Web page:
While living in Texas, we weren’t concerned about contracting Lyme disease. Now that we’re living in Connecticut though, we must check for ticks after working in the yard or going for a hike. Now there’s a new approach being tested that will prevent Lyme disease. Wouldn’t that be nice?

Lyme disease is the most common vector-borne disease in the United States. It’s transmitted by the bite of the black-legged or deer tick (Ixodes scapularis) and is responsible for spreading the disease in the northeastern, mid-Atlantic and north-central United States.

Lyme disease is spread on the Pacific Coast by the western black-legged tick (Ixodes pacificus).

Tick bites transmit the bacterium Borrelia burgdorferi into the body. Ticks can attach themselves anywhere, and they can be hard to spot: They’re about the size of an apple seed. To transmit the bacteria to a human, the tick must remain in place for 36 to 48 hours, so spotting a tick early is important.

Symptoms of Lyme disease include fever, headache, fatigue and a characteristic red bullseye skin rash. It’s usually treatable with a few weeks of antibiotics.

If left untreated, the bacteria can spread to joints, the heart and the nervous system. This can result in more rashes, severe headaches, arthritis, heart palpitations, meningitis, temporary paralysis of one side of the face (Bell’s palsy), limb numbness or weakness, nerve pain and more. Most often, timely diagnosis and treatment resolve the disease, but some victims develop chronic Lyme disease.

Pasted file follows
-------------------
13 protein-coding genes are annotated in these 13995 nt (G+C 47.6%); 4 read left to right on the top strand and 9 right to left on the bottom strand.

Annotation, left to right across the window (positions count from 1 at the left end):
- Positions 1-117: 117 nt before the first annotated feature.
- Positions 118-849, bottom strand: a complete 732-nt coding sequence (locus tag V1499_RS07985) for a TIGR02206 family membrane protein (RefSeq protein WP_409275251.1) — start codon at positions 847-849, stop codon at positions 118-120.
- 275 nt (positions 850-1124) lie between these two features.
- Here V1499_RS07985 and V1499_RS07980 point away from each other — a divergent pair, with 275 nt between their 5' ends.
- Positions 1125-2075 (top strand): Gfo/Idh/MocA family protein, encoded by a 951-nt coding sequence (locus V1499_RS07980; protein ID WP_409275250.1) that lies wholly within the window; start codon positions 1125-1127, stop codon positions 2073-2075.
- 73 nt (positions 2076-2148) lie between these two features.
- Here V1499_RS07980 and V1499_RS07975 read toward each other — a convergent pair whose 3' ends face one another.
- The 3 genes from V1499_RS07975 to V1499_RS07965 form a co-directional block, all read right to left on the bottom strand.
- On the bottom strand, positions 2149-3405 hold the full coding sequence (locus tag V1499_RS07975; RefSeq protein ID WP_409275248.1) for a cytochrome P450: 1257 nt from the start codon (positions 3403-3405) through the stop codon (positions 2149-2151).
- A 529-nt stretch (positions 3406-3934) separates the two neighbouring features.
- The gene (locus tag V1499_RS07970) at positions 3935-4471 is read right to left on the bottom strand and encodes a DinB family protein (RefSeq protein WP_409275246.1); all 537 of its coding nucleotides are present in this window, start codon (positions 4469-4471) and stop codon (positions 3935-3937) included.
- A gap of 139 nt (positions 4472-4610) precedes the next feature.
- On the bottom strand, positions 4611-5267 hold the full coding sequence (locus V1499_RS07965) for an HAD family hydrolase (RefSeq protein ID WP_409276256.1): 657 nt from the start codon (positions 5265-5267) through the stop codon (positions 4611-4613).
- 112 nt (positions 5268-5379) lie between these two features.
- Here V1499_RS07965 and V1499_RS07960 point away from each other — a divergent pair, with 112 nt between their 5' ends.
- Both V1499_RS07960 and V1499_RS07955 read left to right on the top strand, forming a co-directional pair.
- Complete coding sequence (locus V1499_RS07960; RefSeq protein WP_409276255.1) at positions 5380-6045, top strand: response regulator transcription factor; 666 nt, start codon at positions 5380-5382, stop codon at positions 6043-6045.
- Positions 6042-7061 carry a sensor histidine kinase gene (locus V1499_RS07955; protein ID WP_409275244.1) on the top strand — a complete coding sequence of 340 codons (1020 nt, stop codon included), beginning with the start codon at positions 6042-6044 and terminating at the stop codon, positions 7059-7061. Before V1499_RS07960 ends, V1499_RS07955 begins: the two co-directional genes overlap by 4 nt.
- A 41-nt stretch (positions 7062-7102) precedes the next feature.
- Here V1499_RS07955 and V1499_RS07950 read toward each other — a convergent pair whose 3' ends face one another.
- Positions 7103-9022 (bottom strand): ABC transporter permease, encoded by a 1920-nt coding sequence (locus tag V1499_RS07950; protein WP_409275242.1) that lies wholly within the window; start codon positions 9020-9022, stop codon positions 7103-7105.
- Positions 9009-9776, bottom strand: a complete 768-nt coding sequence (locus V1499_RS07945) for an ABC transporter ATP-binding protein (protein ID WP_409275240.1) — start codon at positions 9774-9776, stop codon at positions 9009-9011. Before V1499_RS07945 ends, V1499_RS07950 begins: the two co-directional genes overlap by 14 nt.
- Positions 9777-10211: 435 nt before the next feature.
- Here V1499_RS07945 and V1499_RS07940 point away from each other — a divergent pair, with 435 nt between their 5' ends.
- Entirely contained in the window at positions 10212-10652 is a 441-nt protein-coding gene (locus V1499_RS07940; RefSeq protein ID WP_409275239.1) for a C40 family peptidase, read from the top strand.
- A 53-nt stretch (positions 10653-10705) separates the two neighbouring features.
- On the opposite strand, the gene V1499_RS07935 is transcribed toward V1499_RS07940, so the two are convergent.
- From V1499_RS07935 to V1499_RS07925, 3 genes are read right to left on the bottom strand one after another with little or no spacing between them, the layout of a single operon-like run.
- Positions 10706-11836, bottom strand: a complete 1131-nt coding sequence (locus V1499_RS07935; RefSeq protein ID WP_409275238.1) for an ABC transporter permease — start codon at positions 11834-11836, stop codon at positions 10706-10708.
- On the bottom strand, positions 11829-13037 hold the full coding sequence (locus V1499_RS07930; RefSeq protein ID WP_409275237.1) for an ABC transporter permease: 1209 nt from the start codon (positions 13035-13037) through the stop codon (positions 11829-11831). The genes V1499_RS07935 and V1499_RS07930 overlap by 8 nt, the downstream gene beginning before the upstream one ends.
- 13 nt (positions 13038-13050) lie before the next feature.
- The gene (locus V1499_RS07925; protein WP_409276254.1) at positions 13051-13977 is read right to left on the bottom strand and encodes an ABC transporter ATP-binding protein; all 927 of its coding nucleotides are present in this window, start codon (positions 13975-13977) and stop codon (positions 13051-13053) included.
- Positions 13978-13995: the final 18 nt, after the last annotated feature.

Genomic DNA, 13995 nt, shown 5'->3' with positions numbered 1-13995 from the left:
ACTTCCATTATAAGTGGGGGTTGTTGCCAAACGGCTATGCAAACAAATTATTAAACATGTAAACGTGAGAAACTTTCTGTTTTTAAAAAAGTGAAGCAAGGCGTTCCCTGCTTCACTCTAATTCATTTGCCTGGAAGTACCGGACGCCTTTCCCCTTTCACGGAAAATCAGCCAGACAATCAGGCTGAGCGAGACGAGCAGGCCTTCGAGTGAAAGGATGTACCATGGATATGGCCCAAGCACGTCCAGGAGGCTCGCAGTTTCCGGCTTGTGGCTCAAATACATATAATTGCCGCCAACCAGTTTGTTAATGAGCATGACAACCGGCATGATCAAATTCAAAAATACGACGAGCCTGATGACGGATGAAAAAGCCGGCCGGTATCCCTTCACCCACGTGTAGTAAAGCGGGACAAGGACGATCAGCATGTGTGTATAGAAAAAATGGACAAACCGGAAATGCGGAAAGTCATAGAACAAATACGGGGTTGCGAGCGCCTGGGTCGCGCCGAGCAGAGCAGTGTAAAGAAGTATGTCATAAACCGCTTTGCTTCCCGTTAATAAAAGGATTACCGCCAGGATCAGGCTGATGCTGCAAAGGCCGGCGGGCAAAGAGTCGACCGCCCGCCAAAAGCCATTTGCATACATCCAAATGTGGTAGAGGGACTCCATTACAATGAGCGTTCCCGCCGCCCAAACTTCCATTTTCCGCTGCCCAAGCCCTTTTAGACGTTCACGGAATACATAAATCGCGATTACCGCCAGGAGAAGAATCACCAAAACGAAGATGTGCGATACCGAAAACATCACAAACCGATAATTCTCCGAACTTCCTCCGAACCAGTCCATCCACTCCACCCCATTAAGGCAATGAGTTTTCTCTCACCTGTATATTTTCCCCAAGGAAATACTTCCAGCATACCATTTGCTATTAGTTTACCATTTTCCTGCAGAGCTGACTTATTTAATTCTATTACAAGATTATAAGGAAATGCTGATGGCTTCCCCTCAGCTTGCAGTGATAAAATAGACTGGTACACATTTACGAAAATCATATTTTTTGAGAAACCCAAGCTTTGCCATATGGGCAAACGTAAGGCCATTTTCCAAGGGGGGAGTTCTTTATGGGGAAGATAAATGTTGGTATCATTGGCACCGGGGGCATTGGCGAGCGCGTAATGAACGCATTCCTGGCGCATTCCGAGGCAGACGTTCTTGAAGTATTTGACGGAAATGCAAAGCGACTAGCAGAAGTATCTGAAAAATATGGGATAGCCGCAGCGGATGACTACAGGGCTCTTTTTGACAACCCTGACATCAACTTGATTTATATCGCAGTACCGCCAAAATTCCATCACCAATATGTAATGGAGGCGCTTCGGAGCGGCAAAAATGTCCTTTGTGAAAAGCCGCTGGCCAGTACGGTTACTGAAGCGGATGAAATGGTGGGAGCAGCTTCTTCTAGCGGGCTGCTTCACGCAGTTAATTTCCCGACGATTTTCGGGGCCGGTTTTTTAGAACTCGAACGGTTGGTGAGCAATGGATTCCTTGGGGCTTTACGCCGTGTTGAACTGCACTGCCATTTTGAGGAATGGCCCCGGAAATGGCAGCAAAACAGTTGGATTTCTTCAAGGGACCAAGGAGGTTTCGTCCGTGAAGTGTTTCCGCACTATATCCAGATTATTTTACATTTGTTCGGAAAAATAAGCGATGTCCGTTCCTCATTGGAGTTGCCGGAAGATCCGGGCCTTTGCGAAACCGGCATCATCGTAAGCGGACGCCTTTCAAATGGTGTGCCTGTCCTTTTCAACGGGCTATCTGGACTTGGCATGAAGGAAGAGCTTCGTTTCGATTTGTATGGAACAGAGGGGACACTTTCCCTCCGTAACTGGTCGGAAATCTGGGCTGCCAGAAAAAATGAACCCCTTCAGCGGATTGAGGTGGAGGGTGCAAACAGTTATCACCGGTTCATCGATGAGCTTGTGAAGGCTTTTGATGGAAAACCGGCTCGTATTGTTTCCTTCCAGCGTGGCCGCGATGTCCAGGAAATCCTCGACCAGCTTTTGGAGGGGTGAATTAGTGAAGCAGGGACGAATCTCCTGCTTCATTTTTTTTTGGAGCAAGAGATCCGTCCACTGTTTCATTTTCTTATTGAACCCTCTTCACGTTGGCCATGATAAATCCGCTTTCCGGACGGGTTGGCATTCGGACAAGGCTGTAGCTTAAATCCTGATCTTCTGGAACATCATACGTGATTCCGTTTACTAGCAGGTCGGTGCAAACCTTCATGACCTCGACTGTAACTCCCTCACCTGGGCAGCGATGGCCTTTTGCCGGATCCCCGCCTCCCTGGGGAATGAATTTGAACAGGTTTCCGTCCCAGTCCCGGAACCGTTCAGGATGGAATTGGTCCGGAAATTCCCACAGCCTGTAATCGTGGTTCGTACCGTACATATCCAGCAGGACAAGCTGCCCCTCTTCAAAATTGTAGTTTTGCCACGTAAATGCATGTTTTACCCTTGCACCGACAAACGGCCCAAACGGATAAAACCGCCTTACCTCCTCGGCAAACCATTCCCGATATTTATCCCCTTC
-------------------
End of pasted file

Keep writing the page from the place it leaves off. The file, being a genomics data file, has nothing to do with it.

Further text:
So, finding something that could prevent Lyme disease would be an important development. A scientist named Mark Klempner has been working to find a cure for Lyme disease for a decade. He eventually found a protein on the surface of the bacteria called OspA and created antibodies for it.

Antibodies are proteins made by the body’s immune system that specifically recognize and bind to infecting microbes. Some antibodies call immune cells that can engulf and kill the bacteria. Other antibodies recruit proteins that can put holes in the bacteria to kill them.

After many tests and hundreds of different antibodies, he found four of these that could lead to killing of the bacteria. The team injected these antibodies into mice and found that they were protected against infection. They then made human versions of these antibodies to create a potential pre-exposure prophylaxis (PrEP) treatment of four antibodies that could kill the bacteria after a tick bite.

Once injected with PrEP, a person would be protected from Lyme disease infection. The bonus was when they found that PrEP isn’t only effective against Borrelia burgdorferi, but also Borrelia garinii and Borrelia afzelii, which cause Lyme disease in Europe and Asia.

The Lyme disease PrEP treatment is in Phase I clinical trials to make sure it’s safe. If successful, its efficacy will be determined in Phase II clinical trials. People living in areas with Lyme disease might only need an injection of PrEP once a year. We hope that this treatment prevents Lyme disease by blocking the infection altogether.

Medical Discovery News is hosted by professor emeritus Norbert Herzog, and professor David Niesel of the University of Texas Medical Branch. Learn more at www.medicaldiscoverynews.com.

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